That was the post Laszlo Hanyecz posted on a bitcoin transaction reporting the first ‘real world’ transaction in Bitcoin. Two Pizzas for 10,000 BTC.
That was [eight] years ago today on 22 May 2010. On this day every year, nerds of the world unite (you guessed it…) to order Pizza on Bitcoin!
So, if you are reading this far, you may be somewhat of a nerd yourself - Happy Bitcoin Pizza Day!
As of today’s, that transaction is valued at A$28.6 Million (Update: A$110m or US$84) - surely making these the world’s most expensive Pizzas
So I ask myself, honestly - without the knowledge of hindsight - would I have been the buyer or seller of two pizzas for 10K BTC?
For his part, the counterpart to this transaction Jeremy Sturdivant ("Jercos"), didn't become a millionaire. He sold out at a 10x ROI netting $360. In an interview he gave, he sounds more intelligent that his nom de guerre may suggest. "Jercos" said:
Bitcoin as a currency is meant to be spent... A ~10x ROI from simply trading in a different currency is quite good, even if that factor could have been higher had I held on to said currency longer.
Naturally there will always be people hoarding coins, trying to get rich, and quite a few people did get quite rich, but they wouldn’t have got that way without economic growth allowing it.
What he is basically saying is that bitcoin without a nexus to real world spending has no inherent value. bitcoin needs people spending it in the real world in order for do gain any value. Without knowing it, he is in fact referring to Ludwig von Mises' regression theorem, tracing the price and value of money to its origins by deriving its value in terms of the goods and services it obtains (Mises, The Theory of Money and Credit: 1912). It turns out, bitcoin satisfies every condition of the theorem.
According to this thinking, it was people like Jeremy and Laszlo that gave this theoretical currency the first frame of reference. In fact, one of the quirkier indexes around is the Pizza Index which links Bitcoin value to its purchase value in Pizzas. Continuing this approach is Coinmap (below), a directory of bricks and mortar shops where you can exchange bitcoin for "real goods."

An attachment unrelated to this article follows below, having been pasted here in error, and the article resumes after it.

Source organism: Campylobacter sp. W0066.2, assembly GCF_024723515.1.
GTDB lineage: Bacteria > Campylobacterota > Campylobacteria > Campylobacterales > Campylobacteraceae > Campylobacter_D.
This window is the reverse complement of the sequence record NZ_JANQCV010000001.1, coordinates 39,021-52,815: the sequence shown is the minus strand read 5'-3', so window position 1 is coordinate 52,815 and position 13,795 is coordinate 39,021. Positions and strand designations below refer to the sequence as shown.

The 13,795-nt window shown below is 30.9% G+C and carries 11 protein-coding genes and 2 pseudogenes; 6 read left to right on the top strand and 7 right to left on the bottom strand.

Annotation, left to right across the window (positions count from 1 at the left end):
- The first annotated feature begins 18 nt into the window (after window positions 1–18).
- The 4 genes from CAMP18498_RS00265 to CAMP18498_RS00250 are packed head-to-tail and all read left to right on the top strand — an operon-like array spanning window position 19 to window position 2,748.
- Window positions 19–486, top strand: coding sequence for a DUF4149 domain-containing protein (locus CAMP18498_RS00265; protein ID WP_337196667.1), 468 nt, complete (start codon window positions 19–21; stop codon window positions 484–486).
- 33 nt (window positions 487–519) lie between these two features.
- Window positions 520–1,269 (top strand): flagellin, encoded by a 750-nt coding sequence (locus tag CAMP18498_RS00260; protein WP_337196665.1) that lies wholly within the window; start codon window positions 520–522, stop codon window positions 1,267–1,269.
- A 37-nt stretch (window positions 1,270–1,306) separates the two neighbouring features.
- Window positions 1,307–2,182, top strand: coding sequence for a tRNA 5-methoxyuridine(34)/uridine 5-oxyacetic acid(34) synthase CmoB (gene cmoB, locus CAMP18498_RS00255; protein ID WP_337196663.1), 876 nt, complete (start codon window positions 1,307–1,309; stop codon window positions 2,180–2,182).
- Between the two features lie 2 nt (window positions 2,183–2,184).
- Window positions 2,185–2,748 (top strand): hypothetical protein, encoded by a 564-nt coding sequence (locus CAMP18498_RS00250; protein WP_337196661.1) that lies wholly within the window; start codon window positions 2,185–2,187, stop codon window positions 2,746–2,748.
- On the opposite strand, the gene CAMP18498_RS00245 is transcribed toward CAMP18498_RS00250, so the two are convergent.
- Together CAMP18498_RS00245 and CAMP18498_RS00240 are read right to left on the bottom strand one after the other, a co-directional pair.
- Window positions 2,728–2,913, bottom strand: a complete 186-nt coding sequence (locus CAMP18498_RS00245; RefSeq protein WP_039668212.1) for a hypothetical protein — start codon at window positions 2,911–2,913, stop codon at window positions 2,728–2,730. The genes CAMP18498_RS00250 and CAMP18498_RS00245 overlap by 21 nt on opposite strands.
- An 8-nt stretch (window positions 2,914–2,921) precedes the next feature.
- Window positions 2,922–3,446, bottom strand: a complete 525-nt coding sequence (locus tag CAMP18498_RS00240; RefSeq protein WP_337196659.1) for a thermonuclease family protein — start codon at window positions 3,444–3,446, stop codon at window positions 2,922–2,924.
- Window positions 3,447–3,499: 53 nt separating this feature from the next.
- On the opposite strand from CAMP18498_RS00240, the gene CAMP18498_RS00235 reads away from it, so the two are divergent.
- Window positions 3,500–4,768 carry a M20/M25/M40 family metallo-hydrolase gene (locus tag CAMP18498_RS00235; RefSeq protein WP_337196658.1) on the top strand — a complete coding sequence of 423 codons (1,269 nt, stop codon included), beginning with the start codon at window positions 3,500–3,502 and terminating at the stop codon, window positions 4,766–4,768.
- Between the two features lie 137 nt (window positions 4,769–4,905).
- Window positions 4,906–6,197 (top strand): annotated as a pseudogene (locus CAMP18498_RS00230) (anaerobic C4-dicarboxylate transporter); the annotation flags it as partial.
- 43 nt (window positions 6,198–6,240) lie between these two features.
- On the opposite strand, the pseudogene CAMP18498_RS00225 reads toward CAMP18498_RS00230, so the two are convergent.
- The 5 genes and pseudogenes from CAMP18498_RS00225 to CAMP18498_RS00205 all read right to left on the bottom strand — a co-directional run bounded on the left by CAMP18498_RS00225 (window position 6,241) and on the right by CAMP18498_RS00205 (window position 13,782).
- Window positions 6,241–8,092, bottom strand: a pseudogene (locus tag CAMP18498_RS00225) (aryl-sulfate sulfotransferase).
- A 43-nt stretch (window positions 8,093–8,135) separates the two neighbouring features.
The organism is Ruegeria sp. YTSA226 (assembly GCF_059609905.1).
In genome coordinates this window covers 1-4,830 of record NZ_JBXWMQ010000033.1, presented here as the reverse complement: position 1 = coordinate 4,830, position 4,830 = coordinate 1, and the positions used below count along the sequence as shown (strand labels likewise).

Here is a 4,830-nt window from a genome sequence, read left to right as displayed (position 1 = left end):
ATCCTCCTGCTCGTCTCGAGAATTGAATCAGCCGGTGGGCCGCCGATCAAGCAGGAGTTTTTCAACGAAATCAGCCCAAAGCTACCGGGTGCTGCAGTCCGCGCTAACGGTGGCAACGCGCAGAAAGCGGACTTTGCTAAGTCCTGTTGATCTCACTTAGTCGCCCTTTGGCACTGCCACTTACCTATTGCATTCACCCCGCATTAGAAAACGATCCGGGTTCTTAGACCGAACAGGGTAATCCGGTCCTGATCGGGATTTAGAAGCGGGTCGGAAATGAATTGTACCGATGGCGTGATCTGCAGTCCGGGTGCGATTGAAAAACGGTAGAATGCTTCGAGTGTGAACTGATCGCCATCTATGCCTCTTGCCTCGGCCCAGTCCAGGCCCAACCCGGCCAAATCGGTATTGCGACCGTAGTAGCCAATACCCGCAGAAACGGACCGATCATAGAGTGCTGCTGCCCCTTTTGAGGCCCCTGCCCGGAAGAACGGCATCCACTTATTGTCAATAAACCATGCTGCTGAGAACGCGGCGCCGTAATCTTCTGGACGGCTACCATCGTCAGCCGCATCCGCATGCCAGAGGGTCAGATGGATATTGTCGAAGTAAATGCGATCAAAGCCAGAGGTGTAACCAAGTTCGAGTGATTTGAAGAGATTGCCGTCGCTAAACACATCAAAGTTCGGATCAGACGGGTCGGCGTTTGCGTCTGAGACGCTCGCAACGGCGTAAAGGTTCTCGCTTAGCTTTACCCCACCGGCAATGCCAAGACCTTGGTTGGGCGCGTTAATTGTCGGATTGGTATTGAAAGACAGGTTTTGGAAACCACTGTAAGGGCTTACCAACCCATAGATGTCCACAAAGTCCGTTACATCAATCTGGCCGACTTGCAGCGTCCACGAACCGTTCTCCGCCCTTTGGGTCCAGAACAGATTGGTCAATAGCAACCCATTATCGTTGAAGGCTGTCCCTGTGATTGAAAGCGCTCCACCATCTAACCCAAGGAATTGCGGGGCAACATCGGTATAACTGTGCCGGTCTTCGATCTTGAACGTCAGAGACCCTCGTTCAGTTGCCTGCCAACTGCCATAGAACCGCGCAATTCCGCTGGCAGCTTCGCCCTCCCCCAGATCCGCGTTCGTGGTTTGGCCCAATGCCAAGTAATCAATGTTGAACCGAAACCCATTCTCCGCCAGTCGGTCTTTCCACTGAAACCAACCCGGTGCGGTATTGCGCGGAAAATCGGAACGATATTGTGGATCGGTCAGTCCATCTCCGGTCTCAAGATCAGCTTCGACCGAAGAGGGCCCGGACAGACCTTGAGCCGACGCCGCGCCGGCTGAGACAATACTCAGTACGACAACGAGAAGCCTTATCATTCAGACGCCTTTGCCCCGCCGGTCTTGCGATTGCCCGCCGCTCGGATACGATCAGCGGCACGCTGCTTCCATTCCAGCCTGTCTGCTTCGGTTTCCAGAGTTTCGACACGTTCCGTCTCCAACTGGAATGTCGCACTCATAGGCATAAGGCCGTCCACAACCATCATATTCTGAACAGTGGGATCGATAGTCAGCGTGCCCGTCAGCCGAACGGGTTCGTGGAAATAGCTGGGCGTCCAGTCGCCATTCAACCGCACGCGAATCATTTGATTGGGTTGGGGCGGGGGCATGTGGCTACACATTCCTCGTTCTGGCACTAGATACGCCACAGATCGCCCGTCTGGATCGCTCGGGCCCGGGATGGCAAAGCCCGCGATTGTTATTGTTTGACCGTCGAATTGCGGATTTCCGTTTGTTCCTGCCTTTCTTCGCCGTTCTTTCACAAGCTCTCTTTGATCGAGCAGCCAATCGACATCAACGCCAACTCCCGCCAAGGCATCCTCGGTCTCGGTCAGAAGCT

This whole story raises questions about value. Why was Jeremy willing to sell real goods for 10,000 digital tokens? How did those coins derive their value? How can the value of this same coin be worth 1,000,000x seven years later?
Jeffrey Tucker from FEE writes a great article on the subject, which is worth reading in its entirety. He starts with a exposition of the manner in which currency derives its value in Regression Theorem which traces "the value of money backward in time to its value as a bartered commodity." Ludwig von Mises said in this context:
The theory of the value of money as such can trace back the objective exchange value of money only to that point where it ceases to be the value of money and becomes merely the value of a commodity….
As time passed—and I read the work of Konrad Graf, Peter Surda, and Daniel Krawisz—finally the resolution came. I will cut to the chase and reveal it: Bitcoin is both a payment system and a money. The payment system is the source of value, while the accounting unit merely expresses that value in terms of price. The unity of money and payment is its most unusual feature, and the one that most commentators have had trouble wrapping their heads around.
We are all used to thinking of currency as separate from payment systems. This thinking is a reflection of the technological limitations of history. There is the dollar and there are credit cards. There is the euro and there is PayPal. There is the yen and there are wire services. In each case, money transfer relies on third-party service providers. In order to use them, you need to establish what is called a "trust relationship" with them, which is to say that the institution arranging the deal has to believe that you are going to pay.
In short, he proposes a counter argument that in fact bitcoin derives its inherent value by what its blockchain infrastructure offers over and above its potential value in goods and services.
But before you question the value of Bitcoin, ask yourself what gives value to the dollar, a currency no longer linked to gold or commodities, that is capable of inflation with no limit (Bitcoin, in contrast is capped at 21 Million). In terms of its purchase value, only 8.3% of monies will be in circulation as currency notes with the remainder having no more substance than a digital token.
So, after all is said and done - would you have bought or sold those pizzas at 10,000 BTC?!